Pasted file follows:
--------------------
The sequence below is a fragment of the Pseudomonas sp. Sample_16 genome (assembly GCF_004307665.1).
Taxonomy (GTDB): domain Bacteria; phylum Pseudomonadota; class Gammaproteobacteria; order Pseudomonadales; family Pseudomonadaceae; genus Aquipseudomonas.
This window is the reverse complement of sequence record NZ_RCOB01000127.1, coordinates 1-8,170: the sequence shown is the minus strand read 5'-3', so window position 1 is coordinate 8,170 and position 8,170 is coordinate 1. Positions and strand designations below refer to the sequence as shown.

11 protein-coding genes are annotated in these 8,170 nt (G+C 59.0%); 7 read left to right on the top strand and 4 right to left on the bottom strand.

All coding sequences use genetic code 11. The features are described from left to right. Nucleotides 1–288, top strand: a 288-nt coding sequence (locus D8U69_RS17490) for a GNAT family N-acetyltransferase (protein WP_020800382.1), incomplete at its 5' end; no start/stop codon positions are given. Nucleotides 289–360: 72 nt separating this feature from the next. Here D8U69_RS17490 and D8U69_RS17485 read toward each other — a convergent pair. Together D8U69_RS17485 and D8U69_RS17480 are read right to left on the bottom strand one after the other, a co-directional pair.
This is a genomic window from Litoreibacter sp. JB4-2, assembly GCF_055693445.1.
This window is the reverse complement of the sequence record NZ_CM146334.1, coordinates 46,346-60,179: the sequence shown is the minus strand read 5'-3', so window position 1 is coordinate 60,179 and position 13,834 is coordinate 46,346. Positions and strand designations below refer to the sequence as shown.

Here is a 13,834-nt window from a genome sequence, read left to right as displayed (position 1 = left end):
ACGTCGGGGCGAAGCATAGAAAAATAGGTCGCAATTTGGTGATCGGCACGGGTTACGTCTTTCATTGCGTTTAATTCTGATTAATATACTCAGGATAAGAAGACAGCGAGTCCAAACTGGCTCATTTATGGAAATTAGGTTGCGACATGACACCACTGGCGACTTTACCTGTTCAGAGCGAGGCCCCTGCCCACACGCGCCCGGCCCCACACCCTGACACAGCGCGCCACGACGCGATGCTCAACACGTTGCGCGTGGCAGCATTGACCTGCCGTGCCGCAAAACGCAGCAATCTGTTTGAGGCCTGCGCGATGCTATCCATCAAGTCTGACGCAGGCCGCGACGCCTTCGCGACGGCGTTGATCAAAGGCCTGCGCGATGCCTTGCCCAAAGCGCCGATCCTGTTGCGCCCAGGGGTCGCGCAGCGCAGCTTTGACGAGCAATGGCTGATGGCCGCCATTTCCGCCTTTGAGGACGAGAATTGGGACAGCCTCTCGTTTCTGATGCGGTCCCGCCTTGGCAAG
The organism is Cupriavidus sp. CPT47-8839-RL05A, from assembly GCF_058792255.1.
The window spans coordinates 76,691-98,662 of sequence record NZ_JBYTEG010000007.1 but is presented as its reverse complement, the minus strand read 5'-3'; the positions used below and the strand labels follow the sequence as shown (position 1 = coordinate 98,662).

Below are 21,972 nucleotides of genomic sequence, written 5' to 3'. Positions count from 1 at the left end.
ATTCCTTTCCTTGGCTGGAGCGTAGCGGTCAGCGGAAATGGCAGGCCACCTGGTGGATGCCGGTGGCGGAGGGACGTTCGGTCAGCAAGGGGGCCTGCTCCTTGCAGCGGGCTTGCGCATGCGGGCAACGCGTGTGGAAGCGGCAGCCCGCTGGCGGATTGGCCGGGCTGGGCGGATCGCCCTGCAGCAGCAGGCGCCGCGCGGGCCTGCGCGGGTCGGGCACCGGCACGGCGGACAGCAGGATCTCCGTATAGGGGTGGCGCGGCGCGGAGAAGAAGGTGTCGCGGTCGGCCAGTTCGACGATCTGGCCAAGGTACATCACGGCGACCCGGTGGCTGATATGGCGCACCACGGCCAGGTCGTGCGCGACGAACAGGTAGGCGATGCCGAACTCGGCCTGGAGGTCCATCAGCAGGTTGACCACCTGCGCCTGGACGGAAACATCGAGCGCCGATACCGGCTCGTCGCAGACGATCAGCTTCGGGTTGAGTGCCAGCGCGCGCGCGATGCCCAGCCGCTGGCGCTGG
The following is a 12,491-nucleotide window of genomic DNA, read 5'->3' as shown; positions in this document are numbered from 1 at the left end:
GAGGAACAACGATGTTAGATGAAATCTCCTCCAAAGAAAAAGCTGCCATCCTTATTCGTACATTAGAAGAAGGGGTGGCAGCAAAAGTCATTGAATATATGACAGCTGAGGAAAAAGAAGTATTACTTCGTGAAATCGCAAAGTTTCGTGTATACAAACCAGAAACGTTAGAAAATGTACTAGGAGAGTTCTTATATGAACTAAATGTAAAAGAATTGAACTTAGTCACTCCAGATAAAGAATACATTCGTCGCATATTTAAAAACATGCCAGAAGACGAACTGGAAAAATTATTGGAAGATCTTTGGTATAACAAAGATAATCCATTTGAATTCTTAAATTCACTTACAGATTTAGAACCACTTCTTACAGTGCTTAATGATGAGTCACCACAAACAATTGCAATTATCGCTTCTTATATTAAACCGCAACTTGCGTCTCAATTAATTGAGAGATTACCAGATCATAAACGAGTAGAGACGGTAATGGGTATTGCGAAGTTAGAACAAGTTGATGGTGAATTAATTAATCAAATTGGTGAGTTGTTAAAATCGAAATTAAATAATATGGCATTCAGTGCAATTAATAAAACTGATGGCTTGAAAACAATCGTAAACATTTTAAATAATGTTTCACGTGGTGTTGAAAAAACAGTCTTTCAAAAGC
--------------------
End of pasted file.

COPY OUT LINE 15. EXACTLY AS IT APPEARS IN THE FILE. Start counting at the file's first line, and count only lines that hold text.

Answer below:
GAGGAACAACGATGTTAGATGAAATCTCCTCCAAAGAAAAAGCTGCCATCCTTATTCGTACATTAGAAGAAGGGGTGGCAGCAAAAGTCATTGAATATATGACAGCTGAGGAAAAAGAAGTATTACTTCGTGAAATCGCAAAGTTTCGTGTATACAAACCAGAAACGTTAGAAAATGTACTAGGAGAGTTCTTATATGAACTAAATGTAAAAGAATTGAACTTAGTCACTCCAGATAAAGAATACATTCGTCGCATATTTAAAAACATGCCAGAAGACGAACTGGAAAAATTATTGGAAGATCTTTGGTATAACAAAGATAATCCATTTGAATTCTTAAATTCACTTACAGATTTAGAACCACTTCTTACAGTGCTTAATGATGAGTCACCACAAACAATTGCAATTATCGCTTCTTATATTAAACCGCAACTTGCGTCTCAATTAATTGAGAGATTACCAGATCATAAACGAGTAGAGACGGTAATGGGTATTGCGAAGTTAGAACAAGTTGATGGTGAATTAATTAATCAAATTGGTGAGTTGTTAAAATCGAAATTAAATAATATGGCATTCAGTGCAATTAATAAAACTGATGGCTTGAAAACAATCGTAAACATTTTAAATAATGTTTCACGTGGTGTTGAAAAAACAGTCTTTCAAAAGC